However, if you’re producing academic writing, avoid excessive use of figurative language. For example, you should never use metaphors or an analogy to base the foundation of your content.
Keep your abstract writing to an occasional concept sprinkled into your text. Not every sentence requires a figure of speech.
Use Your Senses
Descriptive essay writing will require you to use your five senses. This type of essay will help you explore your sense of taste, sight, touch, smell, and sound.
For example, when describing your favorite life memory, a complete description may include the appearance of the buildings, the laughter of your friends, the smell of the flowers, and the taste of ice cream during that day.
Try creating a table divided into five senses and list each sensation or feeling associated with your topic. These details will help you support your thesis before outlining them.
Here’s an example of a part of an essay about fear with an in-depth physical description.
Instead of: Cameron feels scared.
Try: In a complete state of silence, Cameron curled her hands into tight fists as the room started smelling like his late grandmother’s perfume.
Make an Outline
Whether it’s a narrative essay or an argumentative essay, all kinds of essays require a specific format to guide the entire process. Once you’ve got your senses right, it’s time to look for suitable descriptive essay outlines.
Essay outlines are vital because they simplify the essential components of your paper. They organize your ideas, save time, and prevent writer’s block.
The most common is a five-paragraph essay format, which includes an essay introduction, a strong thesis statement, three body paragraphs, and your conclusion. This format is also the standard essay for college students.
Below is a descriptive essay outline sample about camping.
- Introduction paragraph: Camping is challenging because of situations we can’t control.
- Body paragraph 1: Bad weather
- Body paragraph 2: Wildlife encounters
- Body paragraph 3: Equipment failure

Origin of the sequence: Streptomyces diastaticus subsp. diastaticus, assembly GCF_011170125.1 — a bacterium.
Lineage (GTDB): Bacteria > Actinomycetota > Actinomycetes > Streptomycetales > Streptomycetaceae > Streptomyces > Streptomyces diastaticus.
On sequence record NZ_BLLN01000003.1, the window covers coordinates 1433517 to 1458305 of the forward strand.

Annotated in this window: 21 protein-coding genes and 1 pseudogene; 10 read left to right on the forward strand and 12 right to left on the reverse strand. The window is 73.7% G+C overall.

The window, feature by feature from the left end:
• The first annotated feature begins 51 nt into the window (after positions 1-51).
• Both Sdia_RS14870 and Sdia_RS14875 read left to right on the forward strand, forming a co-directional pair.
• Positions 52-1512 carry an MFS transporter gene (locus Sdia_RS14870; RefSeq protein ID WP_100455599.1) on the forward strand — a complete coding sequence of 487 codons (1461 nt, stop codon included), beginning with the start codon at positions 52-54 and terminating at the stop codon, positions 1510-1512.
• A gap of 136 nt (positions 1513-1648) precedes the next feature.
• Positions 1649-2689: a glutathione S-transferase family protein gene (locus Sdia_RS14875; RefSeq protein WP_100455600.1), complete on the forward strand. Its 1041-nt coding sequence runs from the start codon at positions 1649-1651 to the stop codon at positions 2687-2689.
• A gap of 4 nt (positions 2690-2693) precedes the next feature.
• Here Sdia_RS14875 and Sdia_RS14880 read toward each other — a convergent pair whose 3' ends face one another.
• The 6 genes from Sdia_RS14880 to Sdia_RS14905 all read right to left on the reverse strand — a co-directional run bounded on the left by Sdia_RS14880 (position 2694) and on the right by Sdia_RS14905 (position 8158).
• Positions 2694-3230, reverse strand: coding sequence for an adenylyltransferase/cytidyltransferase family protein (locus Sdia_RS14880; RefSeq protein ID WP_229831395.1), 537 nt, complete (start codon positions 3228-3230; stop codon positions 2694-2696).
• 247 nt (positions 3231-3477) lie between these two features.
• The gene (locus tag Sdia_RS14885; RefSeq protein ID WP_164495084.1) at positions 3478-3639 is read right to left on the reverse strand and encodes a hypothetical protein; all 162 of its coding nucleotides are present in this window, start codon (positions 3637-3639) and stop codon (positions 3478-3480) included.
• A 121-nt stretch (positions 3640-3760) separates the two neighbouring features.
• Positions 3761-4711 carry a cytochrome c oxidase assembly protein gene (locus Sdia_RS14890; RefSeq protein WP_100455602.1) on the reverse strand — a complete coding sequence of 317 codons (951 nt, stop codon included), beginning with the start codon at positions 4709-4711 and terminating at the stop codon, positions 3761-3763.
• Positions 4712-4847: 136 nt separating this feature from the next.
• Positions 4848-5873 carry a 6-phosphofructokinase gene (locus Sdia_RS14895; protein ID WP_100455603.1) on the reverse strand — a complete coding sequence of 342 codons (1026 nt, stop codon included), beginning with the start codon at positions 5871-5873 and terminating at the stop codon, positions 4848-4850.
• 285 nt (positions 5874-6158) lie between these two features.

- Concluding paragraph: Restate points
Choose the Right Words
The essay writing process is trickier when trying to make memorable descriptions of experiences, objects, or persons. Essay writers may be tempted to use adjectives and adverbs, but these parts of speech aren’t always the best options.
For example, instead of saying “very bad,” some strong word choices include “terrible” or “awful.” It’s also much better to detail what makes the subject matter “very bad.” Consider the sentences below.
Instead of: Jessica ran swiftly.
Try: Jessica swiftly ran across the street to chase her cat.
Review Your Essay
Take a break from your writing once you have completed your descriptive essay. This will allow you to clear your mind and return to the paper with a fresh pair of eyes.
Once you’re ready, it’s time to copy-edit and proofread your work. Read your work aloud and have a friend or family member give feedback. Make one round of edits for each error. Start with clarity issues, then focus on spelling and grammatical errors.
If your descriptive essay cites other papers or describes historical events, make sure you’re using reliable sources. Fact-check your work, then scan the essay for plagiarism.
If this is a lot of work, consider hiring essay editing and writing services. These editors will fine-tune your writing and help you produce a good-quality paper.
Ideas for Descriptive Essay Topics
There is no limit on what topic you can use for your descriptive essay assignment. As long as you can provide sensory details about the subject, then it’s possible! Here are some essay topic ideas for you.
- Something I can’t sleep without
- Research tools
- Best books
- My anti-stress doll
- Family treasures
- Why I prefer Apple over Android
- What’s in my bag
Describing a Place
- The best vacation
- My hometown
- My favorite restaurant
- Best park to walk your dog
- Dream destination
- The newest museum in town
- My favorite part of the house
Describing a Person
- My mother is the best
- Favorite celebrity
- People I miss
- The writer of my favorite book
- A person I look up to
- The best dance
- Why I love my boyfriend
Describing Memories, Hobbies, Behavior, etc.
- My idea of a perfect date
- When I discovered my passion
- Favorite childhood memory
- The first day of school
- Graduation day
- My first crush
- What annoys me
- How I passed the examination
- Baking a cake
- Preparing for a first date
- Writing my first short story
- My dream job
- My gym routine
- A pet peeve
- My best friend’s traits
- An emotion I hate feeling
Template for Descriptive Essay
Follow this descriptive essay structure when writing a descriptive essay.
- Topic sentence or thesis statement
- Explain why the topic is interesting or essential
- First description of the topic using vivid language
- Add human senses details
- Second description using descriptive language
- Include actual details
- Third detailed description of the topic
- Use descriptive writing that appeals to any sense
- Summarize your topic and why it is important
Start Writing a Descriptive Essay
Hopefully, my guide has shown you the correct format for a descriptive essay and the best tips for writing one. This essay describes or summarizes any topic, whether a person, place, object, or idea.
Writing a descriptive essay is easy if you consider your five senses and sprinkle some figures of speech. Don’t forget to take a break after writing, then come back to edit and proofread.